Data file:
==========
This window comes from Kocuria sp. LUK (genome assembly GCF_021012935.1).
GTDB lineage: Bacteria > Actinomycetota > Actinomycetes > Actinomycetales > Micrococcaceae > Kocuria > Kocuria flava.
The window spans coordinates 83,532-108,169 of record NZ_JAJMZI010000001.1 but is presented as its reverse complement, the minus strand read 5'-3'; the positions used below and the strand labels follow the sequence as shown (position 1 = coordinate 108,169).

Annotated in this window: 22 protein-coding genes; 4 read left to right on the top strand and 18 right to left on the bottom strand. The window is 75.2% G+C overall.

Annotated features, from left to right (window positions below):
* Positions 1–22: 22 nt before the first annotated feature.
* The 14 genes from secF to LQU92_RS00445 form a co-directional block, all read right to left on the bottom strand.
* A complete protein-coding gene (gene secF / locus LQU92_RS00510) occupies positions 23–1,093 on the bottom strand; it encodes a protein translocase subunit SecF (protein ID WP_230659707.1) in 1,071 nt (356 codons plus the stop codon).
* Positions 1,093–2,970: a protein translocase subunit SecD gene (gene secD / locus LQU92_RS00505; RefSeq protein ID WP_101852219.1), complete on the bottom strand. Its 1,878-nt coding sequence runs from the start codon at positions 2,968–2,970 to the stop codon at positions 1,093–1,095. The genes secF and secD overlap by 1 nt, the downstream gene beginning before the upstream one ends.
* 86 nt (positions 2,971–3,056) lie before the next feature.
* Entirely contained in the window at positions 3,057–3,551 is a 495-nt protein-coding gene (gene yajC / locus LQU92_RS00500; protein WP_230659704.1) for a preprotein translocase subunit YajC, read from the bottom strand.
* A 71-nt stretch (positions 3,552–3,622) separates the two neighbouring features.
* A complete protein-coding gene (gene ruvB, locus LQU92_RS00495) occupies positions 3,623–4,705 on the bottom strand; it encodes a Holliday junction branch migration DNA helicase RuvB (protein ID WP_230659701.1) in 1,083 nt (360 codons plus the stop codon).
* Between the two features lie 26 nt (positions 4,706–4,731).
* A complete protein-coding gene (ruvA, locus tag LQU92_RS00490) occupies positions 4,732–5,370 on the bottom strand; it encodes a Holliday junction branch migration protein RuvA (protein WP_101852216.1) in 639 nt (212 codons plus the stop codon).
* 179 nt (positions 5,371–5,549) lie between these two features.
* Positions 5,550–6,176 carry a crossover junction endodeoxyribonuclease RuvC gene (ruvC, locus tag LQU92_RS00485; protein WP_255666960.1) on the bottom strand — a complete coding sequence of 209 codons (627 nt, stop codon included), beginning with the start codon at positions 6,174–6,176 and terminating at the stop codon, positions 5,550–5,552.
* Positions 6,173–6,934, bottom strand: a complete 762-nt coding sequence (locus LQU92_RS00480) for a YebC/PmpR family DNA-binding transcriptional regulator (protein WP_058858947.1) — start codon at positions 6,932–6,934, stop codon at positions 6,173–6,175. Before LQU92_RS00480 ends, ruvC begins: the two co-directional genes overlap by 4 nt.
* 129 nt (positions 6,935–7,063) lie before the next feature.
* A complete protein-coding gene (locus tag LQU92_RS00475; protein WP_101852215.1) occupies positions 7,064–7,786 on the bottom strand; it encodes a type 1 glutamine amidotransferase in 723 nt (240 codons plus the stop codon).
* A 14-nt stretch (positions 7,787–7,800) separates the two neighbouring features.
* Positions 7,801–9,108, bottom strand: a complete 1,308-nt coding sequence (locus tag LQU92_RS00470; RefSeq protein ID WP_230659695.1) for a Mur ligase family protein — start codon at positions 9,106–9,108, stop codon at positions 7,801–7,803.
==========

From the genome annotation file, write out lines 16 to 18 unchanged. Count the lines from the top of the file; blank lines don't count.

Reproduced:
* 179 nt (positions 5,371–5,549) lie between these two features.
* Positions 5,550–6,176 carry a crossover junction endodeoxyribonuclease RuvC gene (ruvC, locus tag LQU92_RS00485; protein WP_255666960.1) on the bottom strand — a complete coding sequence of 209 codons (627 nt, stop codon included), beginning with the start codon at positions 6,174–6,176 and terminating at the stop codon, positions 5,550–5,552.
* Positions 6,173–6,934, bottom strand: a complete 762-nt coding sequence (locus LQU92_RS00480) for a YebC/PmpR family DNA-binding transcriptional regulator (protein WP_058858947.1) — start codon at positions 6,932–6,934, stop codon at positions 6,173–6,175. Before LQU92_RS00480 ends, ruvC begins: the two co-directional genes overlap by 4 nt.